Russ Moore: Raimondo vs. Taveras = Clinton vs. Obama in RI
Monday, September 09, 2013
The latter must be quite a shock to Rhode Island’s political pundit class, the majority of which saw his switch to the Democrat Party three months ago as some type of game-changer given his friendship with President Obama or something. Somehow, the theory went, a Governor with approval ratings in the twenties was going to cause Providence Mayor Angel Taveras not to enter the race—talk about a head scratcher.
I never understood what they were talking about. The switch was always a Hail Mary pass by a Governor struggling with low approval ratings, an inability to fundraise, and no clear agenda. Like most Hail Mary passes, it didn’t connect.
In any event, hopefully the Governor is able to complete his term successfully by focusing on, and using the bully pulpit to create jobs instead of shielding violent criminals from the death penalty and arguing with Christians about what to call a Christmas tree.
Raimondo still the favorite
The real question arising from his decision is how it affects the Governor’s race going forward. The political scientists and pundits seem to think that it’s a Godsend for Providence Mayor Angel Taveras, and he’s now the one to beat in the race for Smith Hill supremacy.
Once again, I reject this notion. Don’t get me wrong, Chafee’s withdrawal from the race does, in fact, benefit Taveras—there’s no doubting that. There’s little doubt that both Chafee and Taveras were going to battle for the hearts of public sector union leadership.
With Chafee’s exit, that isn’t the case. Now Taveras has a leg up with that particular special interest group. But to listen to some political observers, you would think whomever the unions want elected always carries the day. The unions themselves will be the first to tell you that that’s not the case.
And this notion that General Treasurer Gina Raimondo somehow isn’t a progressive is erroneous. Raimondo is solidly in favor of gay marriage, reproductive rights (abortion), and has consistently supported causes like Crossroads (a shelter for women) that benefit those who need help.
Remember the 2008 primary
In reality, this Democratic Primary is shaping up to look a lot like the Presidential Primary of 2008. I covered both rallies for Clinton and Obama respectively as a news writer, and they were both held at Rhode Island College in the field house.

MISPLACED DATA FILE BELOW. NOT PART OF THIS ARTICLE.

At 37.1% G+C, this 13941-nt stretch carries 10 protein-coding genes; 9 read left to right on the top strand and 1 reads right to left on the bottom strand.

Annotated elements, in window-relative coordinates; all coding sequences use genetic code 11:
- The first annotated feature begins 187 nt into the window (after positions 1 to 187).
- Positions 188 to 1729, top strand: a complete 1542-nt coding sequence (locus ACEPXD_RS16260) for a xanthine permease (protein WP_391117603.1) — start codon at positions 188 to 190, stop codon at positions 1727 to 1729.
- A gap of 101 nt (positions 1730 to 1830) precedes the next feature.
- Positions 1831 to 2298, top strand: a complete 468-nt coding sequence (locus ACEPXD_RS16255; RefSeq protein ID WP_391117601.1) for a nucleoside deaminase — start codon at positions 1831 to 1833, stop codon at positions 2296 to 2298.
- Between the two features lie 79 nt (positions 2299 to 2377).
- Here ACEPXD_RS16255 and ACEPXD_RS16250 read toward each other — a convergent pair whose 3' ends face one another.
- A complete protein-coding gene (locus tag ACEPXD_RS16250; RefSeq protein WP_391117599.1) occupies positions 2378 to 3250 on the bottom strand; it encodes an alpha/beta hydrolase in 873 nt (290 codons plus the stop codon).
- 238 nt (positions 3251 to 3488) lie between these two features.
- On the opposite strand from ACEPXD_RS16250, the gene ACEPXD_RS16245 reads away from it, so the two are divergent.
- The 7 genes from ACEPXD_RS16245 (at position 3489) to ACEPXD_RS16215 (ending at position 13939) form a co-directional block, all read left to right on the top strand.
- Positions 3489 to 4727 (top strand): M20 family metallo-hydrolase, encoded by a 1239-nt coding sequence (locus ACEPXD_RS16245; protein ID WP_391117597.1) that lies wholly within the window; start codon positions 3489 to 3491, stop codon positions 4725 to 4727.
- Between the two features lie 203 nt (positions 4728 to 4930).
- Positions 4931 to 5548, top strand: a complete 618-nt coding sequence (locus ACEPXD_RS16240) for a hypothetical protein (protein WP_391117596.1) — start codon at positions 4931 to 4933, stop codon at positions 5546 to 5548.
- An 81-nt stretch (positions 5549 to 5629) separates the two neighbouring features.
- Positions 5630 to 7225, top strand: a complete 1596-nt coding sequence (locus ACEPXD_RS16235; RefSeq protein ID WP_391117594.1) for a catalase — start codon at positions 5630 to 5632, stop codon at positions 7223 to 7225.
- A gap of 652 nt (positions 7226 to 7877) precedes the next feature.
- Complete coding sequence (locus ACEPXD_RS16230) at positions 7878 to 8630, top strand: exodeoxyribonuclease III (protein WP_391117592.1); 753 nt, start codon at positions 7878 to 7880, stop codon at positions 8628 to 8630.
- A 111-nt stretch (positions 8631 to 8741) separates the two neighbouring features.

At the Clinton rally, the field house was maybe half full—if that. There didn’t seem to be much enthusiasm. The field house had to be apportioned off to make it look fuller than it really was.
The Obama rally couldn’t have been more different. There was a line down the parking lot of people who wanted to get into the rally but couldn’t because the fire marshal was worried about the crowd size. People had to listen to Obama’s speech on loud speakers outside of the gymnasium.
I left the Obama rally convinced that he had the race in the bag. I couldn’t have been more wrong. Clinton didn’t just defeat Obama in Little Rhody. She destroyed him—taking the primary by more than 20 percentage points.
Here’s the thing: it doesn’t take a Brookings Institute Scholar to see the resemblances between the Clinton vs. Obama primary and the likely Raimondo vs. Taveras Primary. There were some valuable lessons to be learned from the 08 primary—which were apparently lost on most.
Secondly, the first point is magnified because the race had a relatively high turnout—with almost 200,000 voters casting a ballot. Had there been a lower turnout in the race, Obama would’ve fared much better than he did, given his more enthusiastic support. The same holds true in what will likely be next year’s primary. I would argue that a higher turnout will benefit Raimondo—and I’m expecting just that.
Also, look to a divide in the race between the urban vote and the suburbs and smaller cities. In the 2008 Presidential Primary, Obama actually prevailed in Providence, albeit by a relatively small margin—roughly 1,000 votes. (Yes, I expect Taveras to prevail in Providence, but don’t be surprised it it’s close. Remember, he only captured the 2010 Primary with roughly 50 percent of the vote.)
But Clinton won everywhere else, and ran up her biggest margins in the suburbs. In Johnston, for instance, Clinton trounced Obama by a margin of 5029 to 1540. I can envision Raimondo also winning in the suburbs, as pension reform seems to be more popular there.
Women vote is crucial
Remember, women voters are a powerful voting bloc. I don’t have the data, but I’d be willing to bet dollars to donuts that Clinton also ran up impressive margins with women voters. Similarly, I remain convinced that women voters will be in no rush to vote against Raimondo. Also keep in mind that the last three contested primaries for Governor in Rhode Island were captured by Myrth Yorke—a woman. Let’s face it; it’s not easy to argue against people who believe the time is long past due for Rhode Island to have a woman as its chief executive.
While I remain perplexed by Raimondo’s investments in hedge funds and disgusted by her recent lack of transparency, I’m also hard pressed to imagine someone with better credentials. Raimondo is a LaSalle Academy valedictorian and also holds degrees from Harvard, Oxford, and Yale. She can also boast of a successful private sector career.
None of this is to say that Raimondo is a lock. Make no mistake about it: Taveras is a dynamic candidate with plenty of talent of his own and an inspiring story to tell. It’s inarguable that Providence is in better shape since he’s taken office. A year from now, he may very emerge victorious thanks to his leadership. But the evidence still leads me to believe Raimondo is a slight favorite at the moment.
In any event, one thing is for certain: the political climate in Rhode Island will be fascinating over the course of the next year. Some things never change
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